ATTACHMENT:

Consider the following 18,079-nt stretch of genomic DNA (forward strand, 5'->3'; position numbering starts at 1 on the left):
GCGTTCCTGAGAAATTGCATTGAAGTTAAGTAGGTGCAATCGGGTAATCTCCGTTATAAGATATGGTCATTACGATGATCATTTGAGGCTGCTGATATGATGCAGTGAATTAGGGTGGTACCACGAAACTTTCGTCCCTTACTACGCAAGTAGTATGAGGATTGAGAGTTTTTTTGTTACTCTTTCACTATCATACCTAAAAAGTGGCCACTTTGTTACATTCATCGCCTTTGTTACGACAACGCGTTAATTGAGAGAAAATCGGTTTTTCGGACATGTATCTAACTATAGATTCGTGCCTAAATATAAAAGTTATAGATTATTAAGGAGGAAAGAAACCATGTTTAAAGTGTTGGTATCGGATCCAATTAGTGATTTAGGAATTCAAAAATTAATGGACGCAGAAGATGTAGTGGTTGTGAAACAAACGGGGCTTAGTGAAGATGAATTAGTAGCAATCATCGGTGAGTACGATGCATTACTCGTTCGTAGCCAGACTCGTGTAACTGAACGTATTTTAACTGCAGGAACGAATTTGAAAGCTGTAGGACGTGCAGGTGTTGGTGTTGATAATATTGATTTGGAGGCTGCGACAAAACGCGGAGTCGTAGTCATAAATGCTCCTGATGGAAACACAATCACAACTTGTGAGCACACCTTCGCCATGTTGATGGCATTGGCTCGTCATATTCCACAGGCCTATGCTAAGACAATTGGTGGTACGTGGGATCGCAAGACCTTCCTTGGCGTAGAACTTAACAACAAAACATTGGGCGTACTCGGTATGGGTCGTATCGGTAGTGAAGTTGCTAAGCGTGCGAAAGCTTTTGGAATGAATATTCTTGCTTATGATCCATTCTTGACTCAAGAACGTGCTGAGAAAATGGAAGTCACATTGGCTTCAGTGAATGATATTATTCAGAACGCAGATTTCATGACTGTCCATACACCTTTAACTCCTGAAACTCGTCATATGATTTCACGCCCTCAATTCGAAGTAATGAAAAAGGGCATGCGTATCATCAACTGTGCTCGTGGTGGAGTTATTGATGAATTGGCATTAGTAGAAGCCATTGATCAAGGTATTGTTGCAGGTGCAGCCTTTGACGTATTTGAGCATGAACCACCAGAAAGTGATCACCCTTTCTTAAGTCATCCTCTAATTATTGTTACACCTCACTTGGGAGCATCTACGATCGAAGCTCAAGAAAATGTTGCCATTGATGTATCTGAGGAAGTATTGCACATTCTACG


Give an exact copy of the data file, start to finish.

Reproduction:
Consider the following 18,079-nt stretch of genomic DNA (forward strand, 5'->3'; position numbering starts at 1 on the left):
GCGTTCCTGAGAAATTGCATTGAAGTTAAGTAGGTGCAATCGGGTAATCTCCGTTATAAGATATGGTCATTACGATGATCATTTGAGGCTGCTGATATGATGCAGTGAATTAGGGTGGTACCACGAAACTTTCGTCCCTTACTACGCAAGTAGTATGAGGATTGAGAGTTTTTTTGTTACTCTTTCACTATCATACCTAAAAAGTGGCCACTTTGTTACATTCATCGCCTTTGTTACGACAACGCGTTAATTGAGAGAAAATCGGTTTTTCGGACATGTATCTAACTATAGATTCGTGCCTAAATATAAAAGTTATAGATTATTAAGGAGGAAAGAAACCATGTTTAAAGTGTTGGTATCGGATCCAATTAGTGATTTAGGAATTCAAAAATTAATGGACGCAGAAGATGTAGTGGTTGTGAAACAAACGGGGCTTAGTGAAGATGAATTAGTAGCAATCATCGGTGAGTACGATGCATTACTCGTTCGTAGCCAGACTCGTGTAACTGAACGTATTTTAACTGCAGGAACGAATTTGAAAGCTGTAGGACGTGCAGGTGTTGGTGTTGATAATATTGATTTGGAGGCTGCGACAAAACGCGGAGTCGTAGTCATAAATGCTCCTGATGGAAACACAATCACAACTTGTGAGCACACCTTCGCCATGTTGATGGCATTGGCTCGTCATATTCCACAGGCCTATGCTAAGACAATTGGTGGTACGTGGGATCGCAAGACCTTCCTTGGCGTAGAACTTAACAACAAAACATTGGGCGTACTCGGTATGGGTCGTATCGGTAGTGAAGTTGCTAAGCGTGCGAAAGCTTTTGGAATGAATATTCTTGCTTATGATCCATTCTTGACTCAAGAACGTGCTGAGAAAATGGAAGTCACATTGGCTTCAGTGAATGATATTATTCAGAACGCAGATTTCATGACTGTCCATACACCTTTAACTCCTGAAACTCGTCATATGATTTCACGCCCTCAATTCGAAGTAATGAAAAAGGGCATGCGTATCATCAACTGTGCTCGTGGTGGAGTTATTGATGAATTGGCATTAGTAGAAGCCATTGATCAAGGTATTGTTGCAGGTGCAGCCTTTGACGTATTTGAGCATGAACCACCAGAAAGTGATCACCCTTTCTTAAGTCATCCTCTAATTATTGTTACACCTCACTTGGGAGCATCTACGATCGAAGCTCAAGAAAATGTTGCCATTGATGTATCTGAGGAAGTATTGCACATTCTACG